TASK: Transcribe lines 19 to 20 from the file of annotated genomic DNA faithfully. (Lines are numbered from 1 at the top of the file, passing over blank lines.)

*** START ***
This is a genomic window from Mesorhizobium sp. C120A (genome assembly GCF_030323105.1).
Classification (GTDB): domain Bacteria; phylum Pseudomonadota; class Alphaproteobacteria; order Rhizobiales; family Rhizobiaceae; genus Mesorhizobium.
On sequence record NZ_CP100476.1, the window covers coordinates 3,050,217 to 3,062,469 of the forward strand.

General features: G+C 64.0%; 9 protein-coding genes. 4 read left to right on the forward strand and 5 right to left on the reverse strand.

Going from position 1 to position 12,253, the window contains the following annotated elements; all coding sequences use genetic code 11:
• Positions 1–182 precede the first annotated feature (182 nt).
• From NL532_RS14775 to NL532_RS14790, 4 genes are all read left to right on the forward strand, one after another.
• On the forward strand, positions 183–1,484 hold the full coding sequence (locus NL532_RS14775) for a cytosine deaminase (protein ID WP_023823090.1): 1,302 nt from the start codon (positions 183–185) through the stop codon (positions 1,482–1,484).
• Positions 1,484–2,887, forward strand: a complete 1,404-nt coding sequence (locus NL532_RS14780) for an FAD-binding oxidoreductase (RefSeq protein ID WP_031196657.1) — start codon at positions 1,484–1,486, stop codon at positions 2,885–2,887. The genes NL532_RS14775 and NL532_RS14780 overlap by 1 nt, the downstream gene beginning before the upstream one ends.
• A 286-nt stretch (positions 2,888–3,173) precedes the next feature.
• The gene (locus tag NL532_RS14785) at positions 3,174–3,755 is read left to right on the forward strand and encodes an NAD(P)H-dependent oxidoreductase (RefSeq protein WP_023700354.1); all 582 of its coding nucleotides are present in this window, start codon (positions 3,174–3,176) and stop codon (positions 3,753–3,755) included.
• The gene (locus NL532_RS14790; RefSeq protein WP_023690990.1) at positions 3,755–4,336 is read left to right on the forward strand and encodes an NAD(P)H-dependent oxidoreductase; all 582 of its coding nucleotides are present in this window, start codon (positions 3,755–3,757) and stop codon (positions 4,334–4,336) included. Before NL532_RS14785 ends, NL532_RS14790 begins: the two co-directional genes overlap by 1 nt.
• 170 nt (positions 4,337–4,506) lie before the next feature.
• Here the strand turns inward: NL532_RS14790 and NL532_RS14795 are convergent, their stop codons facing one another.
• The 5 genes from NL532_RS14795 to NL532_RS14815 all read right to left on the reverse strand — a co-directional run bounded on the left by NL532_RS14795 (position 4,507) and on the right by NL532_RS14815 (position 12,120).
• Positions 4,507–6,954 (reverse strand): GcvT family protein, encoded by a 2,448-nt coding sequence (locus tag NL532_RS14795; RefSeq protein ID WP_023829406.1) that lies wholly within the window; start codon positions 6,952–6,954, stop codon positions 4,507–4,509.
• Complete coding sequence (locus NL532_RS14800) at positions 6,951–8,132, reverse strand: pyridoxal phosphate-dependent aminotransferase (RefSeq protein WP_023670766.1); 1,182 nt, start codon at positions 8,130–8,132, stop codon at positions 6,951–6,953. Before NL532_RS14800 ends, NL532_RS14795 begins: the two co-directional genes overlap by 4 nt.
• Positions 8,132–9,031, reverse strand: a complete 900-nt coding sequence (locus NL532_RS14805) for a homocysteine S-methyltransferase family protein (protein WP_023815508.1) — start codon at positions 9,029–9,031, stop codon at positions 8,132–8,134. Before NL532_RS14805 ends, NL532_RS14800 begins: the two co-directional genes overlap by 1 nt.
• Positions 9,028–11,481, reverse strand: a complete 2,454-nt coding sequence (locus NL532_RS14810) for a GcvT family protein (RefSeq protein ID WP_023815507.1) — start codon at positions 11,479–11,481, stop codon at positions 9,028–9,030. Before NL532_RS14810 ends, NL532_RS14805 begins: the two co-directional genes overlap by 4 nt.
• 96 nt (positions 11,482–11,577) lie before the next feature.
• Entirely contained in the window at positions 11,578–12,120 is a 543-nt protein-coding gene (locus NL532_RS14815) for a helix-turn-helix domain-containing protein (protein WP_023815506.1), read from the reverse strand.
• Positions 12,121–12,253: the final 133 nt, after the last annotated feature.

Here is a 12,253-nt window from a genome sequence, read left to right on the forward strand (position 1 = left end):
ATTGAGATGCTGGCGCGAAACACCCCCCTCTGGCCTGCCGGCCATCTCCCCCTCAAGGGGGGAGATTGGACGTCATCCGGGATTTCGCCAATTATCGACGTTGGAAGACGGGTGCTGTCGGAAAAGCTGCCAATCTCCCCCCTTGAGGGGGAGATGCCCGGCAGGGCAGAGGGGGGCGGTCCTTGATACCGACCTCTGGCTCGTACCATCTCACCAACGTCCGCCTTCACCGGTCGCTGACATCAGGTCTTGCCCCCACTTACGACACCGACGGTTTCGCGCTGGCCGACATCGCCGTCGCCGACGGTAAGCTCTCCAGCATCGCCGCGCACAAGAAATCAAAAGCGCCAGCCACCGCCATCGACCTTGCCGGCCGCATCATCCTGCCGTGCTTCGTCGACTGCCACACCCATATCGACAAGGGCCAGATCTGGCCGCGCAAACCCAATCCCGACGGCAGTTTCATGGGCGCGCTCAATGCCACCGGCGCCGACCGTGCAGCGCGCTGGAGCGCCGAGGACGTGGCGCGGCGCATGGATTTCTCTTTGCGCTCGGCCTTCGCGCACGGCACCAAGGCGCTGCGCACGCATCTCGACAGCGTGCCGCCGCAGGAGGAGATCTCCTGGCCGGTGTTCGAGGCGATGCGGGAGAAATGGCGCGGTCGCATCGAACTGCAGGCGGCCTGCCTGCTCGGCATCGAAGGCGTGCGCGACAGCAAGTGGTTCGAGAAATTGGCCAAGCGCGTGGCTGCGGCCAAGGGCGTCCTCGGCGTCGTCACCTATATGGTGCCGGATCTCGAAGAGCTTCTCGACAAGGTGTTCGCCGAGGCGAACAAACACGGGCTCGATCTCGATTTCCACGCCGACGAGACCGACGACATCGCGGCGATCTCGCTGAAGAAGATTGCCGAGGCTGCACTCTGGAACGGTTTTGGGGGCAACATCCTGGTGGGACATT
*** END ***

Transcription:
• Positions 9,028–11,481, reverse strand: a complete 2,454-nt coding sequence (locus NL532_RS14810) for a GcvT family protein (RefSeq protein ID WP_023815507.1) — start codon at positions 11,479–11,481, stop codon at positions 9,028–9,030. Before NL532_RS14810 ends, NL532_RS14805 begins: the two co-directional genes overlap by 4 nt.
• 96 nt (positions 11,482–11,577) lie before the next feature.